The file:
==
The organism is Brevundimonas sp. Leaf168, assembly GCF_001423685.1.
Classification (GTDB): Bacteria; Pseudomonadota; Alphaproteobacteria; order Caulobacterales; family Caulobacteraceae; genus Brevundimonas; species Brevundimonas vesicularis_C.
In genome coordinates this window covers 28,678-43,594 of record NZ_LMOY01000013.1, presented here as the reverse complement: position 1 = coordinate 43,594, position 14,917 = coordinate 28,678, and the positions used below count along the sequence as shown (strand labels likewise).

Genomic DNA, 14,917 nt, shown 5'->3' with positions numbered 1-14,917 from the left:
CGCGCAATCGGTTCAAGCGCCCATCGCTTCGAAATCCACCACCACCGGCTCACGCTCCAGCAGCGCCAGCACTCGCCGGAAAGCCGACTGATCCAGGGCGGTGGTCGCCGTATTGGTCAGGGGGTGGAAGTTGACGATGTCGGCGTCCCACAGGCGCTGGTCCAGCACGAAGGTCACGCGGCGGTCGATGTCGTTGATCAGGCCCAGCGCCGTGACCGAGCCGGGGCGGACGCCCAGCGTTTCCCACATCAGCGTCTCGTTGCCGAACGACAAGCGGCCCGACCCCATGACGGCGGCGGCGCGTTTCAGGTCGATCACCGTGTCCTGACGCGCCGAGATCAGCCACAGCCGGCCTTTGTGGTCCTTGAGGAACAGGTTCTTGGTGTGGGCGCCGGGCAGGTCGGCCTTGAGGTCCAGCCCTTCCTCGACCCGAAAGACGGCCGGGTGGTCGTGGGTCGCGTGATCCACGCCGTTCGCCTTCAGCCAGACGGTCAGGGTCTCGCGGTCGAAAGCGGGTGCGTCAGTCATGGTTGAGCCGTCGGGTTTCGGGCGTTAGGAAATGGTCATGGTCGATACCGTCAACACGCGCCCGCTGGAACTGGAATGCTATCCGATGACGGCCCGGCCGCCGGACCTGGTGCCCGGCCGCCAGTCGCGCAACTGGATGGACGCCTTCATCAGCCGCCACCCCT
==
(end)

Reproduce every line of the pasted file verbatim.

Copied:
The organism is Brevundimonas sp. Leaf168, assembly GCF_001423685.1.
Classification (GTDB): Bacteria; Pseudomonadota; Alphaproteobacteria; order Caulobacterales; family Caulobacteraceae; genus Brevundimonas; species Brevundimonas vesicularis_C.
In genome coordinates this window covers 28,678-43,594 of record NZ_LMOY01000013.1, presented here as the reverse complement: position 1 = coordinate 43,594, position 14,917 = coordinate 28,678, and the positions used below count along the sequence as shown (strand labels likewise).

Genomic DNA, 14,917 nt, shown 5'->3' with positions numbered 1-14,917 from the left:
CGCGCAATCGGTTCAAGCGCCCATCGCTTCGAAATCCACCACCACCGGCTCACGCTCCAGCAGCGCCAGCACTCGCCGGAAAGCCGACTGATCCAGGGCGGTGGTCGCCGTATTGGTCAGGGGGTGGAAGTTGACGATGTCGGCGTCCCACAGGCGCTGGTCCAGCACGAAGGTCACGCGGCGGTCGATGTCGTTGATCAGGCCCAGCGCCGTGACCGAGCCGGGGCGGACGCCCAGCGTTTCCCACATCAGCGTCTCGTTGCCGAACGACAAGCGGCCCGACCCCATGACGGCGGCGGCGCGTTTCAGGTCGATCACCGTGTCCTGACGCGCCGAGATCAGCCACAGCCGGCCTTTGTGGTCCTTGAGGAACAGGTTCTTGGTGTGGGCGCCGGGCAGGTCGGCCTTGAGGTCCAGCCCTTCCTCGACCCGAAAGACGGCCGGGTGGTCGTGGGTCGCGTGATCCACGCCGTTCGCCTTCAGCCAGACGGTCAGGGTCTCGCGGTCGAAAGCGGGTGCGTCAGTCATGGTTGAGCCGTCGGGTTTCGGGCGTTAGGAAATGGTCATGGTCGATACCGTCAACACGCGCCCGCTGGAACTGGAATGCTATCCGATGACGGCCCGGCCGCCGGACCTGGTGCCCGGCCGCCAGTCGCGCAACTGGATGGACGCCTTCATCAGCCGCCACCCCT